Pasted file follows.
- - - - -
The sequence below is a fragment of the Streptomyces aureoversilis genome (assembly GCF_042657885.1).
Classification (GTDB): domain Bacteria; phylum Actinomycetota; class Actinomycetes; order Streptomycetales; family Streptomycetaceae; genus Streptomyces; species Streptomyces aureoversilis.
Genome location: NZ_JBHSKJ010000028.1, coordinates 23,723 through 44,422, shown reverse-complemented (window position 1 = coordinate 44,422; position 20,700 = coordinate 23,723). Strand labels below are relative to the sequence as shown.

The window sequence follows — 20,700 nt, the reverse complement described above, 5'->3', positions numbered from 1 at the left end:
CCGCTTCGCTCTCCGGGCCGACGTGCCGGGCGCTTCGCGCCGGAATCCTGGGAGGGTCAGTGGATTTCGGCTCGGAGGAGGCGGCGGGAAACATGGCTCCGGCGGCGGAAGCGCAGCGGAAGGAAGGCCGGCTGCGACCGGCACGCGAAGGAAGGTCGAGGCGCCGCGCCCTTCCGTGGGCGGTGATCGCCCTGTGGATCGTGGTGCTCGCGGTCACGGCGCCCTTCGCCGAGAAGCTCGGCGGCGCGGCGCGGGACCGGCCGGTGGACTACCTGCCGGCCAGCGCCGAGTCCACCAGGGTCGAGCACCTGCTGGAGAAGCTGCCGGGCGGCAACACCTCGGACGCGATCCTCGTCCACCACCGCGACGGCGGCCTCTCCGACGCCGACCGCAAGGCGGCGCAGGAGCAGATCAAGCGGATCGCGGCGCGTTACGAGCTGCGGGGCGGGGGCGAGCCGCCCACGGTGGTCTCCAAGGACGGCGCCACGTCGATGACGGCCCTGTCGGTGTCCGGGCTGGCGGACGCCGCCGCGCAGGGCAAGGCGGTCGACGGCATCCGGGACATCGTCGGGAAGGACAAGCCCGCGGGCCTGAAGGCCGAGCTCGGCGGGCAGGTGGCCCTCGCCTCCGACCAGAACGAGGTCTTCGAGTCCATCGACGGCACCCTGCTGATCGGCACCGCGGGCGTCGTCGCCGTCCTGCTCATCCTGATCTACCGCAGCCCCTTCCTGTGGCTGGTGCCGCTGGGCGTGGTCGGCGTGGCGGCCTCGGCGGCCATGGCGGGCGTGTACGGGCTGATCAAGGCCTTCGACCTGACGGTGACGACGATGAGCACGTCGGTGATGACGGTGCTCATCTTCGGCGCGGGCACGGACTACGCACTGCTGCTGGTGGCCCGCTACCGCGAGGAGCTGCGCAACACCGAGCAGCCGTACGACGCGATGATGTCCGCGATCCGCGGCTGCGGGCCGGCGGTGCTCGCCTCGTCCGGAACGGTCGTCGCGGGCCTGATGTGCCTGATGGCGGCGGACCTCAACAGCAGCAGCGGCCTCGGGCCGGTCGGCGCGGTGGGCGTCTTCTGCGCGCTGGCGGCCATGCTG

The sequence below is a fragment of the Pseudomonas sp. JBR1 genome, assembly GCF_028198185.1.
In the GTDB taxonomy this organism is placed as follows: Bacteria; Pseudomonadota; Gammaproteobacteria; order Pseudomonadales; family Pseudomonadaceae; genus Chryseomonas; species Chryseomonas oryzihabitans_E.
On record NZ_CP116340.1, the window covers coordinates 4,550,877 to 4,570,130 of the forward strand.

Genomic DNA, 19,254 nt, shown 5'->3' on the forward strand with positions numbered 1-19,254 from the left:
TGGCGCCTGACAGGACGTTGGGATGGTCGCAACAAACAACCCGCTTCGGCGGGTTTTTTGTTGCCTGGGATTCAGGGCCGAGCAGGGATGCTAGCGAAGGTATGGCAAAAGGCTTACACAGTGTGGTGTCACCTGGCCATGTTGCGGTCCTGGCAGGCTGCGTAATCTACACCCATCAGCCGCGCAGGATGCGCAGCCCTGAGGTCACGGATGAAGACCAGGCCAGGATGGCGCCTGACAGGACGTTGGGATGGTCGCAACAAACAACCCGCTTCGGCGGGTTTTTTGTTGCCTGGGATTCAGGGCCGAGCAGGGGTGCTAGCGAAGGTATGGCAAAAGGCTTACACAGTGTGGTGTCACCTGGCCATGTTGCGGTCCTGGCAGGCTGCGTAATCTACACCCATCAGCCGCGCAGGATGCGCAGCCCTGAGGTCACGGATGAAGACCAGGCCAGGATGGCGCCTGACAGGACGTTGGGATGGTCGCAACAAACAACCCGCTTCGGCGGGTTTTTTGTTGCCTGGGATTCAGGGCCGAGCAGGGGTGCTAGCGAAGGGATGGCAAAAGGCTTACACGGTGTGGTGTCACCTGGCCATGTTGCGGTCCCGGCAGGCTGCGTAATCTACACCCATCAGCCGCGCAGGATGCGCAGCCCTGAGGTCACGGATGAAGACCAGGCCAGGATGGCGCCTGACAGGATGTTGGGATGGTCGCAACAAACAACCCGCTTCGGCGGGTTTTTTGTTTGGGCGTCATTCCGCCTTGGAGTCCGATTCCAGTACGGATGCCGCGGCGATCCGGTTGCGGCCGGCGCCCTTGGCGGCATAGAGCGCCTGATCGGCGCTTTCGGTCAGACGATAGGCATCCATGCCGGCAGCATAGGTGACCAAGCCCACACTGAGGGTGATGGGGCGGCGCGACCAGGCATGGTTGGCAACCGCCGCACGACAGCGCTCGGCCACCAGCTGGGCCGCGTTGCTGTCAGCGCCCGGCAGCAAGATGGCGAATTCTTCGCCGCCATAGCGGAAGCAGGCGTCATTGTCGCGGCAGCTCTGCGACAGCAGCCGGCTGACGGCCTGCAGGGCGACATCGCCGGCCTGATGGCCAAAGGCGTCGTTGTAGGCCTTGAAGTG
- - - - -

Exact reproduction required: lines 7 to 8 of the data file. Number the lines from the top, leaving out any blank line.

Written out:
In the GTDB taxonomy this organism is placed as follows: Bacteria; Pseudomonadota; Gammaproteobacteria; order Pseudomonadales; family Pseudomonadaceae; genus Chryseomonas; species Chryseomonas oryzihabitans_E.
On record NZ_CP116340.1, the window covers coordinates 4,550,877 to 4,570,130 of the forward strand.